MY SPONSORED CHILD
We’ll let your sponsored child know they’re sponsored as soon as possible. You should receive an introductory letter from your sponsored child within three or four months of signing up to sponsor. Keep in mind that although your sponsored child will now know they’re sponsored, they won’t know anything about you until you begin to write to them.
When our staff take photos of the children they do encourage them to smile. However, in some cultures, smiling for the photograph is not the norm. In other cases, the children may have never seen a camera or have rarely been photographed. They tend to take the practice very seriously.
Although it may seem your sponsored child is at an age when they should be able to write, many children have not had the necessary education to write well or write an entire letter in English. The education standard in rural areas is not as advanced compared to those in urban areas where children start school earlier. A disadvantage to living in rural areas is that children need to be fully grown in order to walk the distance to school, many of which are a far walk from home. Because children in rural areas generally start school late, their ability to read and write is limited. This is one reason why letters are sometimes written by a family member or helper on behalf of the child.
Oftentimes, listing your questions instead of writing them in a paragraph can make it easier for our staff and volunteers to translate and get answers.
Many of our children struggle with the concept of writing a letter. You are probably the only person your child will ever write a letter to, and sometimes children have trouble grasping the concept of having a “conversation” by mail. When children receive their letters, they often take them home and put them in a special place, many times on their wall next to our picture. When it is letter writing day at their project, they may forget to bring your letter back and may not have any references to your letter’s content. If only necessary, the staff will write a list of suggestions or letter samples on the board to help the children in their letter writing. This is one reason letters can sound scripted or unoriginal; out of a deep desire to communicate with their sponsors, children will copy the samples or follow the list word for word.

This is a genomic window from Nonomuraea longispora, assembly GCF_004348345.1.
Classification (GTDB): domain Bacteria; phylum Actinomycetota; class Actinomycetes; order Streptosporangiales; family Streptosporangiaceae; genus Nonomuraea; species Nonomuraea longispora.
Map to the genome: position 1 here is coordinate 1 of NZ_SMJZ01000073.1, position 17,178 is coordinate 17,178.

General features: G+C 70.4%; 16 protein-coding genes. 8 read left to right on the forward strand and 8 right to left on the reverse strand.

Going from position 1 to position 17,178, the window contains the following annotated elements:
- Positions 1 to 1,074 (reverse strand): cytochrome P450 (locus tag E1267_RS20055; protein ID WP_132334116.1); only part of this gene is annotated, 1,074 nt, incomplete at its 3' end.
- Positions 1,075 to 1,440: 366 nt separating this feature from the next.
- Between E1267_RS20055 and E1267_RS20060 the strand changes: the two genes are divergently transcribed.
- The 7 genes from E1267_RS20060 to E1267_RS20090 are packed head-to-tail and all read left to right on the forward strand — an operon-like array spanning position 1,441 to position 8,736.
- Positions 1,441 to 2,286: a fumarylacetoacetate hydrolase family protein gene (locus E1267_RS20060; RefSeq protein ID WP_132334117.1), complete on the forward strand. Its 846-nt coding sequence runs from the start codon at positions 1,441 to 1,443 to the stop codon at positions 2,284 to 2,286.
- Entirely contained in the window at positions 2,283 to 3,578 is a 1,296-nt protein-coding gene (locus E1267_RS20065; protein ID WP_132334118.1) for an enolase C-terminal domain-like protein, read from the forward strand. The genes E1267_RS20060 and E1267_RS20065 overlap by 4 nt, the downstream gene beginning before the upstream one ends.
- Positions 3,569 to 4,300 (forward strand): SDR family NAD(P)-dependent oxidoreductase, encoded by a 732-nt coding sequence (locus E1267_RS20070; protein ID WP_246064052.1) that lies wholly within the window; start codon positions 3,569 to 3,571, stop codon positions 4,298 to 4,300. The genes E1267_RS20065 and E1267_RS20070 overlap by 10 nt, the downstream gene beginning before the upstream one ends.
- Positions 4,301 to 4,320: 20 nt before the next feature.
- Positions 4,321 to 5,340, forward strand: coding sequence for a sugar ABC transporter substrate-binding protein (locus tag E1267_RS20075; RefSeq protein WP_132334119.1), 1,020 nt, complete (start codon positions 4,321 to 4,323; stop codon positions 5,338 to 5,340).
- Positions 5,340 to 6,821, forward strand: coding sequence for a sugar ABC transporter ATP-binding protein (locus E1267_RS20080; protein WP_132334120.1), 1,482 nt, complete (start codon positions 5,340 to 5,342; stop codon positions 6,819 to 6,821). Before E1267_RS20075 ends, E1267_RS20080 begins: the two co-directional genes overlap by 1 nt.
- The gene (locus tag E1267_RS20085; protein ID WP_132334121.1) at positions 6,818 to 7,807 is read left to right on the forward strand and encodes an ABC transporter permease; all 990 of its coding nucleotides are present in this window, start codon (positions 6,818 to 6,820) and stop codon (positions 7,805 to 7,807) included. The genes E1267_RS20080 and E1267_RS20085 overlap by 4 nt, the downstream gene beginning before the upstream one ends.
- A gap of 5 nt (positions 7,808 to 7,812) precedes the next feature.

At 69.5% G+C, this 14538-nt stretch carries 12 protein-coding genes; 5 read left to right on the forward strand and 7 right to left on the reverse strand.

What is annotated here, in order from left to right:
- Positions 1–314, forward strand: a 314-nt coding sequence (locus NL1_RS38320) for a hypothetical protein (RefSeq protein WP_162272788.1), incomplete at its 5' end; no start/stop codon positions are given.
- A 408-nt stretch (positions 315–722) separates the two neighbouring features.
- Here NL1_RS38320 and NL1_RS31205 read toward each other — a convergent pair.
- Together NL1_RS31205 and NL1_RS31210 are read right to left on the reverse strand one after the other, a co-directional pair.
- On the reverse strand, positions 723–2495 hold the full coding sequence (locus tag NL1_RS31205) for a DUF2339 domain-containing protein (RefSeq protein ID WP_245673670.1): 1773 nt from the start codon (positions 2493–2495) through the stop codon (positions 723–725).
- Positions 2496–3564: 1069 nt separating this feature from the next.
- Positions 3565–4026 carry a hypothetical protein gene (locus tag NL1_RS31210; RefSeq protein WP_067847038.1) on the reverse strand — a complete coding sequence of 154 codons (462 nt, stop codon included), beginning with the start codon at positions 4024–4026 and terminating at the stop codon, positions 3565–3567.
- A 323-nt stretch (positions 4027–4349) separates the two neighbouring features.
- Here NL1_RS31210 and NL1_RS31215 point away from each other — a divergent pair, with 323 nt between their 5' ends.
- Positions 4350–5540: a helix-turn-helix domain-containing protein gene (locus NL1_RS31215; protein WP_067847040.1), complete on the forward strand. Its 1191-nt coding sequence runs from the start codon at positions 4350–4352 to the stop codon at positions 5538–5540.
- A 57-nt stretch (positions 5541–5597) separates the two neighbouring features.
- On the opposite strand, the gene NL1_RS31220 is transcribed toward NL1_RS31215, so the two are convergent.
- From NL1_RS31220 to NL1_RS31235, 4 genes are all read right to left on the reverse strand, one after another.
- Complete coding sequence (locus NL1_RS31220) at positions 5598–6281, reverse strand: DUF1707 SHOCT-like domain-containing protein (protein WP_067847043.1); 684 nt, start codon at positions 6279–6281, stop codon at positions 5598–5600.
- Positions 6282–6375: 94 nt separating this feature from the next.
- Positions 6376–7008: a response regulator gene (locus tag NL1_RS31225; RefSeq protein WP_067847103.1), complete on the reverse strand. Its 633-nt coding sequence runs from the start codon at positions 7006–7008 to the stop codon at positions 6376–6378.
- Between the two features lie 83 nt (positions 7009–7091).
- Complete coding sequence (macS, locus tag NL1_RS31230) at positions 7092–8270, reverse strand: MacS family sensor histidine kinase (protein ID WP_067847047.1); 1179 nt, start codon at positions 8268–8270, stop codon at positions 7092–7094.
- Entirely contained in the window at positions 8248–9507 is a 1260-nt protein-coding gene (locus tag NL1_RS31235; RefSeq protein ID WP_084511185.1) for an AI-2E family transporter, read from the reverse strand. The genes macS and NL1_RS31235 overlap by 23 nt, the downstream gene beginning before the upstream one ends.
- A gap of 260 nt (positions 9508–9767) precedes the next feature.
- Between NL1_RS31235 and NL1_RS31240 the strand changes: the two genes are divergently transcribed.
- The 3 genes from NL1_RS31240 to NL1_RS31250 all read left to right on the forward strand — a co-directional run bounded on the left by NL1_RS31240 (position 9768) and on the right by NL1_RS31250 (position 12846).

I hope this helps clarify a little more about the letter process, but please let us know if you have any questions. Feel free to send us an email at firstname.lastname@example.org We would be happy to help you with any questions you may have!
There could be a variety of factors that contribute to this. A few to consider are:
– Your child lacks motor skills to draw
– Your child doesn’t know how or what to draw
– Your child was interrupted from play or chores at the time
– Your child wasn’t feeling well at the time (hungry, ill, etc.)
– Your child wasn’t feeling artistic at the time.
Each year, we’ll send you a progress report in the mail updating you about your child’s health and educational status. This report will also include a new photo, so you can watch your child grow up.
If it’s been more than a year since you last received a progress report, we will be glad to communicate with the national office for you. Please give us a call at 1-800-783-4157.
We understand circumstances arise that make it difficult to continue sponsorship. We would love to work with you to make adjustments to your account so you can continue your relationship with your sponsored child if you would like to. Give us a call at 1-800-783-4157. and we can let you know about options such as a temporary reduced rate or putting your sponsorship on hold. And if you would like to cancel your sponsorship we are happy to assist you with that.